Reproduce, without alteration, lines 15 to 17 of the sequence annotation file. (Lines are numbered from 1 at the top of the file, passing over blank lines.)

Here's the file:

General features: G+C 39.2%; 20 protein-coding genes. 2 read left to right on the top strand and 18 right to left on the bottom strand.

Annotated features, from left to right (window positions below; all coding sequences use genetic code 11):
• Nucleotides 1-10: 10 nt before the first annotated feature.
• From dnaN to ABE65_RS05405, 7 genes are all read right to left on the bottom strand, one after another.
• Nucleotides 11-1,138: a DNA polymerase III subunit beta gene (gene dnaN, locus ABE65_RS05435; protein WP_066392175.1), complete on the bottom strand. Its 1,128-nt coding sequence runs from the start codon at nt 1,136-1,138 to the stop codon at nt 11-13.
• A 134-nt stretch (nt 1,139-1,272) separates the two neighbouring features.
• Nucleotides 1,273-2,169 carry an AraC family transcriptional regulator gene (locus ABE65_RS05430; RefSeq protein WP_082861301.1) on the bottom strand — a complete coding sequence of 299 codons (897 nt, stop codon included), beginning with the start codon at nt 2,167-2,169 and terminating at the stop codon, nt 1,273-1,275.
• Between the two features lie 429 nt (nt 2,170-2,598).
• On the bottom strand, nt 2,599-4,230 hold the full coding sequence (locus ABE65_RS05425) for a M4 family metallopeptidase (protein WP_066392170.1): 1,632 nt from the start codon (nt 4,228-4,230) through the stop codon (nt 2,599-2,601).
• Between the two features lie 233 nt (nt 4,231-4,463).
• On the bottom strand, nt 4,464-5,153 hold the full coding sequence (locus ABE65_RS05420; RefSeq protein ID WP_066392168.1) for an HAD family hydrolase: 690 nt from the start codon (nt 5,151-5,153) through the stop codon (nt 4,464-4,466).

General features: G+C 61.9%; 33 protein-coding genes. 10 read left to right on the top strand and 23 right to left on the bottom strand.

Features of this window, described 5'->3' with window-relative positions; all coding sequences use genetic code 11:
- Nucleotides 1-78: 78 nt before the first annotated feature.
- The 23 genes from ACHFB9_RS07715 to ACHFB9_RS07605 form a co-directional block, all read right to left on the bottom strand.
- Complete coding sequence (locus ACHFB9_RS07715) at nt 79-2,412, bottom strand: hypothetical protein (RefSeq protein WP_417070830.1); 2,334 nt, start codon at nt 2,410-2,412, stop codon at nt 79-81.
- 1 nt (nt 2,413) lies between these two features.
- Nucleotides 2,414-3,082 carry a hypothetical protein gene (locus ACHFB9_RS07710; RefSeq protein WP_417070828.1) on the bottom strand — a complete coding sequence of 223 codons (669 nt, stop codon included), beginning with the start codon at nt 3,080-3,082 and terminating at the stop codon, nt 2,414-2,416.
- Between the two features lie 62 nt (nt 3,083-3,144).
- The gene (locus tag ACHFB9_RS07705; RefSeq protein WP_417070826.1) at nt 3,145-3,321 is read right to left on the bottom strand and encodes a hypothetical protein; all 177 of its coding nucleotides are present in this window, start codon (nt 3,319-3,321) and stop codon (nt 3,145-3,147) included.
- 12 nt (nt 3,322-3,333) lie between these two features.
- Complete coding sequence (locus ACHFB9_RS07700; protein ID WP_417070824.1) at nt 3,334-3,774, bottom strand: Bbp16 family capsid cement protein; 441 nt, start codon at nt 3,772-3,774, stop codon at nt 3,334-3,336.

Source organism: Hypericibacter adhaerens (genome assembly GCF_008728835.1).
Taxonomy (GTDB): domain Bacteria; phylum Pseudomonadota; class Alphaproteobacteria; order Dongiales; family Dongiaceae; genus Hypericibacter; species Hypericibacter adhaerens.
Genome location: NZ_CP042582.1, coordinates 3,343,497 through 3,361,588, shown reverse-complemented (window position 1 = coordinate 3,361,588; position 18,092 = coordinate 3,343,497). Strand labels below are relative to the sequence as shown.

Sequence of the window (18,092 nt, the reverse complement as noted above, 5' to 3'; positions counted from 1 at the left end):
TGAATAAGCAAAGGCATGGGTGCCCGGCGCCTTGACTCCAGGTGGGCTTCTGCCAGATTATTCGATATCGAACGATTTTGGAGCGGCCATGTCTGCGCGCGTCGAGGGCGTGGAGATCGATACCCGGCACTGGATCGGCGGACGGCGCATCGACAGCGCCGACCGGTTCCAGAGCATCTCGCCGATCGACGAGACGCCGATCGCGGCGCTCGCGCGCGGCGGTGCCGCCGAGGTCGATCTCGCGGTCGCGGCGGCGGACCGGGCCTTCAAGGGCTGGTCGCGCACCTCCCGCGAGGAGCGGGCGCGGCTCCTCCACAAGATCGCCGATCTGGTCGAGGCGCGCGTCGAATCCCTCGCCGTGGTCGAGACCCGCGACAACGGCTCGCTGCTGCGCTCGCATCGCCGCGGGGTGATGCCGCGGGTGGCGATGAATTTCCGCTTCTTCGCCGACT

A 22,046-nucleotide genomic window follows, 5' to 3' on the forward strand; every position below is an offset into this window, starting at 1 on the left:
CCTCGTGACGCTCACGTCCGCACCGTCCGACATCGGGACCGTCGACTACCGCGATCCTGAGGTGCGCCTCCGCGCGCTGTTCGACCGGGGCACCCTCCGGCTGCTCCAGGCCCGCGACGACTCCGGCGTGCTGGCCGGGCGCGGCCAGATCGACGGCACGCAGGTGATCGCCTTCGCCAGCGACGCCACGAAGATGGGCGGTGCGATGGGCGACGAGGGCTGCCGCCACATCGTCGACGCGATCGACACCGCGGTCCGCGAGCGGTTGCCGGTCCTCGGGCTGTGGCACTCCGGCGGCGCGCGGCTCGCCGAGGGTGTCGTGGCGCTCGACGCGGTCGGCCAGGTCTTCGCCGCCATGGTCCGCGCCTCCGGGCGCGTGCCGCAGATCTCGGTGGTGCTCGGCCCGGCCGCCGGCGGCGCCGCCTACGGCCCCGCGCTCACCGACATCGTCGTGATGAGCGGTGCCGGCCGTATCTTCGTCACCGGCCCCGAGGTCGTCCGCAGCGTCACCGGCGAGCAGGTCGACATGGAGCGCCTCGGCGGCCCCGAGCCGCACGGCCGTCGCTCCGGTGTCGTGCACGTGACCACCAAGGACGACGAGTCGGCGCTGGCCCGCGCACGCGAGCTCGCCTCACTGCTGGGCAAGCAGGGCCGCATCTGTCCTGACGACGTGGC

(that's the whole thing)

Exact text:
- The 23 genes from ACHFB9_RS07715 to ACHFB9_RS07605 form a co-directional block, all read right to left on the bottom strand.
- Complete coding sequence (locus ACHFB9_RS07715) at nt 79-2,412, bottom strand: hypothetical protein (RefSeq protein WP_417070830.1); 2,334 nt, start codon at nt 2,410-2,412, stop codon at nt 79-81.
- 1 nt (nt 2,413) lies between these two features.